Britain’s ‘Bonfire Night’:

Stuck between Samhain and Martinmas is Britain’s curiously chauvinistic celebration known as ‘Guy Fawkes Night’ or just ‘Bonfire Night’ on the 5th of November. This too is a celebration of death – albeit the death of a personification of Roman Catholicism – in the figure of a man called Guy (‘Guido’) Fawkes whose effigy is burnt on great bonfires on this evening, accompanied by fireworks displays and merriment. Fawkes was a recusant Yorkshire Catholic ‘terrorist’ who was supposedly apprehended as he was about to bomb the Houses of Parliament and King James I on 5th November 1605. It appears that the traditional ‘All-Hallows’ bonfires were transferred to this date for political reasons under the Protestant ascendancy and furor of the 17th century. There is an increasing re-conflation of the two festivals, such that children begin parading the effigies of poor ‘Guy’ on All-Hallows eve – not unusually demonstrating the more typical trappings of ‘Hallowe’en’… Far from being a figure of hatred towards Catholics, though, ‘Guy’ has also evolved into something of an anti-establishment hero, whose image (as ‘sacrificial hero’) not only adorns British bonfires, but the masks of a million political activists the world over, inspired by the popular graphic novel ‘V for Vendetta’ by modern visionaries Alan Moore and David Lloyd.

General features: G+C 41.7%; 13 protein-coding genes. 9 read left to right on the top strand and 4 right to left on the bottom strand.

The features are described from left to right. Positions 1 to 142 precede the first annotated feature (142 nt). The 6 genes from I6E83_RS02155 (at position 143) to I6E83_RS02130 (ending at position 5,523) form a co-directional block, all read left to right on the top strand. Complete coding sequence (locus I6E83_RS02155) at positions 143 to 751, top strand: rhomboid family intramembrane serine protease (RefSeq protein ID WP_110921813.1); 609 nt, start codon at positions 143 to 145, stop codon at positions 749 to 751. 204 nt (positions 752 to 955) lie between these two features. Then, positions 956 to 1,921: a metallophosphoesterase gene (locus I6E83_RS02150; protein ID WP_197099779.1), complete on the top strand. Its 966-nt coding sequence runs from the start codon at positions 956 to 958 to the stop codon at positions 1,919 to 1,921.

V_for_vendettax

The period between the 31st of October and the 11th of November seems therefore to be returning to its traditional empirical spiritual (‘ex pagis’ or ‘pagan’) meanings, and moving away from its superficially Christian adornments. It has been a process of death and pain, but then from this new things are born…

Why not celebrate Samhain again this year on the 11th of November in the company of the Host of the Dead, on Old All-Hallows Eve?

The meaning of Samhain

Samhain is the quarter-day festival that starts the Celtic year, marking the start of Winter and the end of harvests. It commences at nightfall on October 31st (new style Gregorian calendar) or the 11th November (old-style Julian Calendar) and goes by a number of different English names including Hollantide, All-Hallows Eve, Hallowe’en and All Saint’s Eve. In Scots and Manx Gaelic the name is the same, although written differently: Samhuinn and Sauin, respectively. The pronunciation is ‘Sow-in’ (rhymes with ‘cow-in’). There are a number of other more archaic names, which I will go on to discuss in due course.